Even if the 25% is implemented in its full letter and spirit, Sadgopal said, it would mean only 6 to 7% being admitted in private schools, while the rest of more than 90% requiring to go to government schools. He insisted, “it is meant to divide people — large section of government school children, on one hand, and a handful of children admitted under quota in private schools, with parents living in an illusionary world, on the other.”
Sadgopal believed, “The actual purpose of the 25% quota is to ensure that people do not unitedly protest against privatization of education… One can see this happening around us. Over the last five years, in Greater Mumbai alone, the municipal corporation has auctioned 1,174 schools under public-private partnership (PPP). In Madhya Pradesh over 1.22 lakh schools are being handed over to private hands.”
“Clearly”, said Sadgopal, “Once schools go over to private hands, they would decide on fees structure. They would in fact become part of the real estate market.” Thus, he added, in Madhya Pradesh, Maharashtra, Rajasthan, everywhere, private schools are flourishing and government schools are being closed down. In fact, private schools’ numbers have gone up by “four times.”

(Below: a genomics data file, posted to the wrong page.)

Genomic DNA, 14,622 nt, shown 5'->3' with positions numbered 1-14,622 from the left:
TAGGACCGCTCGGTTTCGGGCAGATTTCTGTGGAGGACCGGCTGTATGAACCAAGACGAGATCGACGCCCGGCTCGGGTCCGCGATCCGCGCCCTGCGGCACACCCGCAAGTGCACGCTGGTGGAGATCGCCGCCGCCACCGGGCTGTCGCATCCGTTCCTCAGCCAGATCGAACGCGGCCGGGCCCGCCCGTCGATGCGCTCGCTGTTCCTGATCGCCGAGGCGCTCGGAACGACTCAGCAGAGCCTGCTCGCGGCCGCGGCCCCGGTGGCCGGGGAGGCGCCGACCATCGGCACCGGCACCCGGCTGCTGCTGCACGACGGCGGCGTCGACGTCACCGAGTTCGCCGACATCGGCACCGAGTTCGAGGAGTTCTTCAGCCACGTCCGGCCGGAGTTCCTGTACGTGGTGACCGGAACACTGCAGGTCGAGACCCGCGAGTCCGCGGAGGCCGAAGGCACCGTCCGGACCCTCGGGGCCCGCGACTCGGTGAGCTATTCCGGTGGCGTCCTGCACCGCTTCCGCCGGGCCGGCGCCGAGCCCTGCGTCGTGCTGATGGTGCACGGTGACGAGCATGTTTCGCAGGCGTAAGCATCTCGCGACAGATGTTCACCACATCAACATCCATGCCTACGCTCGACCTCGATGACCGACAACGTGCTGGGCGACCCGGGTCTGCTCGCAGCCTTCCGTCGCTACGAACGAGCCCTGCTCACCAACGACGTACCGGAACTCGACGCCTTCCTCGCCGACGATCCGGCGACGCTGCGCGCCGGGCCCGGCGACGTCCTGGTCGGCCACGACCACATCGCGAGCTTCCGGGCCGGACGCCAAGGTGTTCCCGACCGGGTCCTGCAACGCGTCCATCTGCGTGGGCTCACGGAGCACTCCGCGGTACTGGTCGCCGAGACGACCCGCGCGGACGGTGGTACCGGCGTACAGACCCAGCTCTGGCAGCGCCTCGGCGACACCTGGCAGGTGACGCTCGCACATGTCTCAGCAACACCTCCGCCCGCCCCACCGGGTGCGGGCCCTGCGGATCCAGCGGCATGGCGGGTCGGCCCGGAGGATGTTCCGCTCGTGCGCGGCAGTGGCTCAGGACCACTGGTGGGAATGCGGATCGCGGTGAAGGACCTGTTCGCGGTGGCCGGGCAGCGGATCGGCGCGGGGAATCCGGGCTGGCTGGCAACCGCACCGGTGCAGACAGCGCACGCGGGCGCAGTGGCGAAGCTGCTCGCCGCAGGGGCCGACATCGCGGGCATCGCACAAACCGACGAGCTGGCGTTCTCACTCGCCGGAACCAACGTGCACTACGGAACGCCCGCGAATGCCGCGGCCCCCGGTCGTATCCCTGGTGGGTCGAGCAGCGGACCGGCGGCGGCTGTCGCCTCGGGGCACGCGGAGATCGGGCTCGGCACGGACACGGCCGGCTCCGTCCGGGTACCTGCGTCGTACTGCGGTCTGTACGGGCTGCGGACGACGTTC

Meanwhile, he said, there is a huge hue and cry over the failure of government schools. “There is an effort to flood data on how government schools are devoid of basic facilities like drinking water, toilets, other basic needs… Lakhs of vacancies of school teachers are allowed to remain unfulfilled. New appointments are being made only on contract. Those who are appointed do not have adequate ability to teach or are even uneducated.”
I am left wondering: If only 6 to 7% of poorer children are admitted into Gujarat private schools, going by what Sadgopal says, which sections of these poor are left out? More backward sections of Dalits? Adivasis? Other backward classes? I don’t know if Munjyasara or those who claim to examine RTE have looked into it. And what about girls, whose drop out ratio from primary to secondary school is one of the highest in India?